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Execution by Firing Squad

"Ready, aim..."

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Typically associated with the military, the firing squad is one of the least expensive forms of execution--and, if performed correctly, one of the most humane.
Firing Squad

In this photo from June 4th, 1913, a young man named Antonio Echazarreta is executed by Mexican revolutionaries for his role in defending a major outpost.

Image courtesy of the Library of Congress.
History: Executions by firing squad date as far back as firearms themselves, but only two people have been executed by firing squad in the United States in recent years (in 1977 and 1996 respectively). It remains an option for death row prisoners in Idaho, Oklahoma, and Utah.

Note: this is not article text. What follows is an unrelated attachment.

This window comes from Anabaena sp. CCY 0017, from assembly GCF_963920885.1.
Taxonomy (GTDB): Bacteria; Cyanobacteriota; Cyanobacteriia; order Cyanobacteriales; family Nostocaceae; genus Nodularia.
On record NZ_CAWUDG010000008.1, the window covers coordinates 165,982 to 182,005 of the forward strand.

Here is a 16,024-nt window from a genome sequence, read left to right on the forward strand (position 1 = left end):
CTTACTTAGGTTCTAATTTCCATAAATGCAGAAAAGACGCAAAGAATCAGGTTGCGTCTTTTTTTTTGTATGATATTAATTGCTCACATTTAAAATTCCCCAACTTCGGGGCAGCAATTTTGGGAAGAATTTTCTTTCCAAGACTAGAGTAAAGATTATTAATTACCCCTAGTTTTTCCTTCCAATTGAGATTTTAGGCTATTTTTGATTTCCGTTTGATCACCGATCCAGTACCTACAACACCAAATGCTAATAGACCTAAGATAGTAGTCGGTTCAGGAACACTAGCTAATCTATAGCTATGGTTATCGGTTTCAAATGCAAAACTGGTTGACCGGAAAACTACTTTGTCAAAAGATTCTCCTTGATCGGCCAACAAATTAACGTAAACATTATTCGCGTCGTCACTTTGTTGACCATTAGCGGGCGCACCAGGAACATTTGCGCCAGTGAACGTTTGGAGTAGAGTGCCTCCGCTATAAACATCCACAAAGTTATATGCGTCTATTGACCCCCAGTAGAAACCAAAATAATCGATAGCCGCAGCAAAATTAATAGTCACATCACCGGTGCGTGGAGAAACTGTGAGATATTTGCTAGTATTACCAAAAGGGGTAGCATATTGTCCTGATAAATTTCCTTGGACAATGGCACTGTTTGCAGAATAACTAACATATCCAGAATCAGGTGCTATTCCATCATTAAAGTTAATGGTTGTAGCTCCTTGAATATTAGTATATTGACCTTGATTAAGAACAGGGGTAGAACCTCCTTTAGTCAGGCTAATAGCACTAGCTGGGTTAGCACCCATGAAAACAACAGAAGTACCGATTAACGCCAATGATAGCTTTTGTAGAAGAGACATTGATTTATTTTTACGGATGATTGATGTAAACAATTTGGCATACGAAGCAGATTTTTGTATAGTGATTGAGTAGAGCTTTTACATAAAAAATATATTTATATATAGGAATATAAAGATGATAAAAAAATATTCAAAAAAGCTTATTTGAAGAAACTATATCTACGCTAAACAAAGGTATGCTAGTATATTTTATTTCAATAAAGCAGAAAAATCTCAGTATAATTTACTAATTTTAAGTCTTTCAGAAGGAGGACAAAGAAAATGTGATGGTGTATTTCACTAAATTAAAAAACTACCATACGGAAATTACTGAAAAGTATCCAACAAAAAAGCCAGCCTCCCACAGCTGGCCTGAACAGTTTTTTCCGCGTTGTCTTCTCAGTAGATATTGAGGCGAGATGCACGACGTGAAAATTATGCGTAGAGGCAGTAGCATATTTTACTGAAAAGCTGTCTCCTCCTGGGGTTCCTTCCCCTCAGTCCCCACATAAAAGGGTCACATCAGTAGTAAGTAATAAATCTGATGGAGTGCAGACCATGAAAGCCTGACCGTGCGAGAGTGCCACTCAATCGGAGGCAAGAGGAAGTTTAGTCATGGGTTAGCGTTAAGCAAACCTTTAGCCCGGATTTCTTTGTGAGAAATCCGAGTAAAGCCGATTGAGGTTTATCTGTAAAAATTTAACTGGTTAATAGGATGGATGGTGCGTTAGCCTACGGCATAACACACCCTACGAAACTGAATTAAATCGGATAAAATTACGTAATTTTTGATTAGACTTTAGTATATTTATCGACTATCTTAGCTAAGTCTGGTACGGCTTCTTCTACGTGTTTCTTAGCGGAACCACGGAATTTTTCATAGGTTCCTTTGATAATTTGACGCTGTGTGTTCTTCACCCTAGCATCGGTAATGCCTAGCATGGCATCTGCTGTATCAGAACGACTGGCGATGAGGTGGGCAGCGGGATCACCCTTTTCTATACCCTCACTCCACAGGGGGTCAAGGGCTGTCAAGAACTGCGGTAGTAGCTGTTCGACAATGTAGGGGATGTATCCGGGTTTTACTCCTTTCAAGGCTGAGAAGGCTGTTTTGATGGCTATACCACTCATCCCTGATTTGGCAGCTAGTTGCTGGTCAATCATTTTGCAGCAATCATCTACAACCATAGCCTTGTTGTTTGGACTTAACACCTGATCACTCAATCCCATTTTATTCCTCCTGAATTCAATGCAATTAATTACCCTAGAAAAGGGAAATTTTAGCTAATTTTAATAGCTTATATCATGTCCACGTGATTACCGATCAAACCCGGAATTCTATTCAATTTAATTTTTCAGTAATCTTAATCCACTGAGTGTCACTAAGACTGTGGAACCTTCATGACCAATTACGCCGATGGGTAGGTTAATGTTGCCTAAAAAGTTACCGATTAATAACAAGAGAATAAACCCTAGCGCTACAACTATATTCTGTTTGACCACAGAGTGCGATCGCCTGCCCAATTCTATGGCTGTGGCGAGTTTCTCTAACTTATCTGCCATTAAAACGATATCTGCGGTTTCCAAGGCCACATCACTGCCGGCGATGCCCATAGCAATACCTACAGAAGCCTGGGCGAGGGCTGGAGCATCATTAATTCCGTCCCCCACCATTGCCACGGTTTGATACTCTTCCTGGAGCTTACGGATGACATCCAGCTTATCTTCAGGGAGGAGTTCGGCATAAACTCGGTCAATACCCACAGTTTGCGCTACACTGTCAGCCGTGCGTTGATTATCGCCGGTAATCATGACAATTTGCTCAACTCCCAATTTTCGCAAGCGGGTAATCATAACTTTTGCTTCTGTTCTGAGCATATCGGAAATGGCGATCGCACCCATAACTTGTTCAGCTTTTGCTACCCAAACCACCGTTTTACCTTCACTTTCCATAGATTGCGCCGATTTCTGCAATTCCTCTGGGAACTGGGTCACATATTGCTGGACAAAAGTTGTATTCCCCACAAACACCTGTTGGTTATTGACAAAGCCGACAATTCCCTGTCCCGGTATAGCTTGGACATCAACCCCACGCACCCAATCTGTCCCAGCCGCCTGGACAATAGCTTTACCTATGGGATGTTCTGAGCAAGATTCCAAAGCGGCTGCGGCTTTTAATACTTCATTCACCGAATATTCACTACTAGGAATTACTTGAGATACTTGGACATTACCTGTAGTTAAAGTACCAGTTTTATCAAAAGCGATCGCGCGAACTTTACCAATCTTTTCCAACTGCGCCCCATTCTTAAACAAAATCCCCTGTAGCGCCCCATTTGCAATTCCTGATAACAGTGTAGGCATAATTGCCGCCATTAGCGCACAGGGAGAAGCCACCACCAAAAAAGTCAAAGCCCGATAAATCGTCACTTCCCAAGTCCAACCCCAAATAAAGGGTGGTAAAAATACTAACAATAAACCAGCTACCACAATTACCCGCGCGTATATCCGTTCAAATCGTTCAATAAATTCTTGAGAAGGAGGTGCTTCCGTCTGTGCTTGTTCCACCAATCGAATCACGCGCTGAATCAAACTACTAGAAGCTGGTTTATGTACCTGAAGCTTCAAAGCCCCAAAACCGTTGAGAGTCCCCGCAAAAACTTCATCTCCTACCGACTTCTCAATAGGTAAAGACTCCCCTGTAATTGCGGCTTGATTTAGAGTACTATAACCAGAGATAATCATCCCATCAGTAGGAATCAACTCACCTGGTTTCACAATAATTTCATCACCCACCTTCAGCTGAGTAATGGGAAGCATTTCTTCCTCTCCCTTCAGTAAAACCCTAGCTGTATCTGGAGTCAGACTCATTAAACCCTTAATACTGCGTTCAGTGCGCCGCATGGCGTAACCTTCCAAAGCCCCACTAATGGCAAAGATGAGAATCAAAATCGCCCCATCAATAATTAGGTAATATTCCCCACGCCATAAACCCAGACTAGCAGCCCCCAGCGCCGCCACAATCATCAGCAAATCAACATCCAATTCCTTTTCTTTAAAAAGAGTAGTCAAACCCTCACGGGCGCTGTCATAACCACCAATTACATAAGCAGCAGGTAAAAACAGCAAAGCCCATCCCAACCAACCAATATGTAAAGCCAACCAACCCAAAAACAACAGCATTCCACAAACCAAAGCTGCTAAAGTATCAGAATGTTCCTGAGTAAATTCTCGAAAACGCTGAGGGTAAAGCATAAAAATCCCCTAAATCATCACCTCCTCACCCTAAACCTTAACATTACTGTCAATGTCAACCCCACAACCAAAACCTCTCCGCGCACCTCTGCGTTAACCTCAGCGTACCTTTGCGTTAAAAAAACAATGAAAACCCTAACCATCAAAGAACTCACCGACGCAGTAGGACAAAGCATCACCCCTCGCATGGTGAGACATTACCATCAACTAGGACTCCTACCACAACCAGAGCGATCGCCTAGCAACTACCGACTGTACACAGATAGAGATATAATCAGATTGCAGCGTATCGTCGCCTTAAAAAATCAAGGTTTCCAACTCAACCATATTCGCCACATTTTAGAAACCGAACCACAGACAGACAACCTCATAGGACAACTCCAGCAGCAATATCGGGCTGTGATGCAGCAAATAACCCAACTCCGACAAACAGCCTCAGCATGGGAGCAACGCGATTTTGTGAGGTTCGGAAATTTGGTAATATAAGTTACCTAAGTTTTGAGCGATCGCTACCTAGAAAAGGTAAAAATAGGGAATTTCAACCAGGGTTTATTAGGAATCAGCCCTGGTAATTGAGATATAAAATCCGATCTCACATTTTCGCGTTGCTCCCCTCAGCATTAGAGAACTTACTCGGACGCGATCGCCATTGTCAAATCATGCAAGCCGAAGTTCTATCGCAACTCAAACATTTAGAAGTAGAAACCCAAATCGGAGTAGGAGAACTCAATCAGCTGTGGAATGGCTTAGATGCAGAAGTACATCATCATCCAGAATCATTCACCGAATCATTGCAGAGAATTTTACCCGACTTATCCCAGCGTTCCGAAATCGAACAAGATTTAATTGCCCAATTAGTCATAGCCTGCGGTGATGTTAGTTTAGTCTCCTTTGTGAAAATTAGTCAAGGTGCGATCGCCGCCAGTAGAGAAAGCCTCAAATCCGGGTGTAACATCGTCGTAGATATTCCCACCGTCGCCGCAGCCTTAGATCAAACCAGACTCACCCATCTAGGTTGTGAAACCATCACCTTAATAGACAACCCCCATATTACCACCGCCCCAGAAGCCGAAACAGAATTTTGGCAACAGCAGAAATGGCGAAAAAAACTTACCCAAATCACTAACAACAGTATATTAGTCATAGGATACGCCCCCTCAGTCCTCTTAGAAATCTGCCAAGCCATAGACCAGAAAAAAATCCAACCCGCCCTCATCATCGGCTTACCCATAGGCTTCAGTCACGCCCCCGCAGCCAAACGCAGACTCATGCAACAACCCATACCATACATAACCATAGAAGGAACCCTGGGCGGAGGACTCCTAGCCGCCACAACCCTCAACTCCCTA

Overtones: Death by firing squad is often regarded as a soldier's death rather than a criminal's death, and therefore more noble. It is also the only modern form of execution that preserves most of the prisoner's organs, allowing for organ donation.

How It Works: Firing squad executions are so incredibly rare in the United States that it is difficult to speak of a standard operating procedure, but historically the victim is strapped to a chair, five sharpshooters aim at the victim's heart, and all five pull the trigger. One of the sharpshooters is secretly armed with a blank round, which means that each shooter can rest comfortably in the knowledge that there is a 20% chance that she never shot the prisoner.

Complications: Although both modern firing squad executions went smoothly, it was not unheard of in the past for all five rounds to penetrate the prisoner without killing him--requiring a sixth shooter to fire a round at close range to put the prisoner out of his misery.
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